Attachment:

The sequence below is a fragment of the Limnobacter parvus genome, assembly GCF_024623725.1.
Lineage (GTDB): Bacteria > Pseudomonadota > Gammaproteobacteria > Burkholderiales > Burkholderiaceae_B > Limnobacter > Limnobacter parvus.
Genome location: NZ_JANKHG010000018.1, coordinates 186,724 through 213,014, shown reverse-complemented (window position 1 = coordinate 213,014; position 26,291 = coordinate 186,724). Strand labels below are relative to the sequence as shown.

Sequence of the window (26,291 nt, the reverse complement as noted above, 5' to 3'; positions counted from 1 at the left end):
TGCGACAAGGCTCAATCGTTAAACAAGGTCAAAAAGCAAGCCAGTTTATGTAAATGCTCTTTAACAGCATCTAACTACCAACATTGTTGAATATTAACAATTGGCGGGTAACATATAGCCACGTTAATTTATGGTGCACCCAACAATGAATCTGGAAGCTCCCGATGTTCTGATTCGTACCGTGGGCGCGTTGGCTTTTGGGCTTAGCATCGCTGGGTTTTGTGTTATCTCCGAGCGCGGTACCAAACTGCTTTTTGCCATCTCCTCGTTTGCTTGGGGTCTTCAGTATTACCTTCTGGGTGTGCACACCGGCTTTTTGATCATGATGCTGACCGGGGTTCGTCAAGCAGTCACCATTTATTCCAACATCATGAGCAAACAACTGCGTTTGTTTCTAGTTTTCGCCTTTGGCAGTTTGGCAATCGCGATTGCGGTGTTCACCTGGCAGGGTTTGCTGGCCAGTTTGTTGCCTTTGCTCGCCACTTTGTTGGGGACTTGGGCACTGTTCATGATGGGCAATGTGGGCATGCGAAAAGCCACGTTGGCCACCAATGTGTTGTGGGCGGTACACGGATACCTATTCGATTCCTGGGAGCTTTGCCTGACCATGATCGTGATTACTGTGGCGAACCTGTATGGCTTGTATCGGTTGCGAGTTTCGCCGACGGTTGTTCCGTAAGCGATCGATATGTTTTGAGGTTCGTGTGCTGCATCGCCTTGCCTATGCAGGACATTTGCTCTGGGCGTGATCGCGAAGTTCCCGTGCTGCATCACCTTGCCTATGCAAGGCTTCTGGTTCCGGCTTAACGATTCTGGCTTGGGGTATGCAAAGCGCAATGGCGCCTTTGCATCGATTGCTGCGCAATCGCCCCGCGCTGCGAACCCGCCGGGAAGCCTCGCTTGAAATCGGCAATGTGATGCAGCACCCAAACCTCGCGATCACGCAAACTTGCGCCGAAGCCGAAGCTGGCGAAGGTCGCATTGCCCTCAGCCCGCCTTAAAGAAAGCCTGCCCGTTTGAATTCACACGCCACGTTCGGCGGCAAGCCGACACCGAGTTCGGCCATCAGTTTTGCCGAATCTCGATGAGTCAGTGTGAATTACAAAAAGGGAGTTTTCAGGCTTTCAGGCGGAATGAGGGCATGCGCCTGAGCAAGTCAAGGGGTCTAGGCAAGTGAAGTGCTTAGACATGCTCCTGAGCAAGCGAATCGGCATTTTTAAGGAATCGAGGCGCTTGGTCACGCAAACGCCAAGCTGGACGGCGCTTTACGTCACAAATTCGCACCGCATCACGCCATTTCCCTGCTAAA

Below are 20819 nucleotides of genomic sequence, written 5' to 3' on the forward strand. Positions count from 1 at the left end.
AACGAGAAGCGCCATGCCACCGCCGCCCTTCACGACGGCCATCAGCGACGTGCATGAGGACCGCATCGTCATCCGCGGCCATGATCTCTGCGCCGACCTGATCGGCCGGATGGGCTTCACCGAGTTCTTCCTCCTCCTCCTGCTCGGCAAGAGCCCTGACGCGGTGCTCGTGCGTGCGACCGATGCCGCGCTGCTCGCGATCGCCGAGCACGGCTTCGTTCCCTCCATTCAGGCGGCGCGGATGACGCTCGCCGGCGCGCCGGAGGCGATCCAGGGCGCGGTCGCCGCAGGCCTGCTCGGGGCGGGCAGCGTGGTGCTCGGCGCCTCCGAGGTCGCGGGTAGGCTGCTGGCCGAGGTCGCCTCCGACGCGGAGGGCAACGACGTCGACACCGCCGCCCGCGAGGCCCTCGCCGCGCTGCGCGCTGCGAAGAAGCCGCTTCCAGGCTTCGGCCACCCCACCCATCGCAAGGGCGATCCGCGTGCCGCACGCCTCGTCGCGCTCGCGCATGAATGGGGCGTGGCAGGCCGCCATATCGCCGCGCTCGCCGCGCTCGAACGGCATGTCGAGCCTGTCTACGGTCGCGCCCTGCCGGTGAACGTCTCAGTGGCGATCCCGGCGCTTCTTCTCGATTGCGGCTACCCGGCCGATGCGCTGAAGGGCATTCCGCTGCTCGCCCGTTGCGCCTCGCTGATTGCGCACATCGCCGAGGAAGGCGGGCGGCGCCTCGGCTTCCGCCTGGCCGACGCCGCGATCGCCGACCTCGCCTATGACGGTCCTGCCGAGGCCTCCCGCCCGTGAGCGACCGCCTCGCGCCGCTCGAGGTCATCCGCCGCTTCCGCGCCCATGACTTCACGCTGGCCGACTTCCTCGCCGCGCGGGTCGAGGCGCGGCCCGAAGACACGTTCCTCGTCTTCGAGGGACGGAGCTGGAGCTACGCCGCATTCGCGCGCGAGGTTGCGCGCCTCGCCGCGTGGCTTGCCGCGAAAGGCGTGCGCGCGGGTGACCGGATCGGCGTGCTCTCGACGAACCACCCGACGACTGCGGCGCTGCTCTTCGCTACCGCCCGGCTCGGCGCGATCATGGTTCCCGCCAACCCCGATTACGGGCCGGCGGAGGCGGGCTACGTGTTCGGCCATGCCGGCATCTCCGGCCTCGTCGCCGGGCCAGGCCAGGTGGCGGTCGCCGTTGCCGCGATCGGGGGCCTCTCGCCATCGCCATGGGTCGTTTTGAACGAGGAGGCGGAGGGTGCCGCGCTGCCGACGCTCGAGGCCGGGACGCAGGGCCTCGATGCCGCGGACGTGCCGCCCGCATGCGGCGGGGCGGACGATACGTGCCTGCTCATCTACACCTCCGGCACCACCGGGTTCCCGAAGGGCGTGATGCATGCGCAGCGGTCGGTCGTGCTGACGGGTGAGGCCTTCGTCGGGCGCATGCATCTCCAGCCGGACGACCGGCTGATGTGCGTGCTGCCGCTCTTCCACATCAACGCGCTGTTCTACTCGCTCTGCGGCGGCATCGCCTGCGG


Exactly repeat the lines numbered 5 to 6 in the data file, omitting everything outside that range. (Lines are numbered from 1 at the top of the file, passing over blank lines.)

TGCGACAAGGCTCAATCGTTAAACAAGGTCAAAAAGCAAGCCAGTTTATGTAAATGCTCTTTAACAGCATCTAACTACCAACATTGTTGAATATTAACAATTGGCGGGTAACATATAGCCACGTTAATTTATGGTGCACCCAACAATGAATCTGGAAGCTCCCGATGTTCTGATTCGTACCGTGGGCGCGTTGGCTTTTGGGCTTAGCATCGCTGGGTTTTGTGTTATCTCCGAGCGCGGTACCAAACTGCTTTTTGCCATCTCCTCGTTTGCTTGGGGTCTTCAGTATTACCTTCTGGGTGTGCACACCGGCTTTTTGATCATGATGCTGACCGGGGTTCGTCAAGCAGTCACCATTTATTCCAACATCATGAGCAAACAACTGCGTTTGTTTCTAGTTTTCGCCTTTGGCAGTTTGGCAATCGCGATTGCGGTGTTCACCTGGCAGGGTTTGCTGGCCAGTTTGTTGCCTTTGCTCGCCACTTTGTTGGGGACTTGGGCACTGTTCATGATGGGCAATGTGGGCATGCGAAAAGCCACGTTGGCCACCAATGTGTTGTGGGCGGTACACGGATACCTATTCGATTCCTGGGAGCTTTGCCTGACCATGATCGTGATTACTGTGGCGAACCTGTATGGCTTGTATCGGTTGCGAGTTTCGCCGACGGTTGTTCCGTAAGCGATCGATATGTTTTGAGGTTCGTGTGCTGCATCGCCTTGCCTATGCAGGACATTTGCTCTGGGCGTGATCGCGAAGTTCCCGTGCTGCATCACCTTGCCTATGCAAGGCTTCTGGTTCCGGCTTAACGATTCTGGCTTGGGGTATGCAAAGCGCAATGGCGCCTTTGCATCGATTGCTGCGCAATCGCCCCGCGCTGCGAACCCGCCGGGAAGCCTCGCTTGAAATCGGCAATGTGATGCAGCACCCAAACCTCGCGATCACGCAAACTTGCGCCGAAGCCGAAGCTGGCGAAGGTCGCATTGCCCTCAGCCCGCCTTAAAGAAAGCCTGCCCGTTTGAATTCACACGCCACGTTCGGCGGCAAGCCGACACCGAGTTCGGCCATCAGTTTTGCCGAATCTCGATGAGTCAGTGTGAATTACAAAAAGGGAGTTTTCAGGCTTTCAGGCGGAATGAGGGCATGCGCCTGAGCAAGTCAAGGGGTCTAGGCAAGTGAAGTGCTTAGACATGCTCCTGAGCAAGCGAATCGGCATTTTTAAGGAATCGAGGCGCTTGGTCACGCAAACGCCAAGCTGGACGGCGCTTTACGTCACAAATTCGCACCGCATCACGCCATTTCCCTGCTAAA

Below are 20819 nucleotides of genomic sequence, written 5' to 3' on the forward strand. Positions count from 1 at the left end.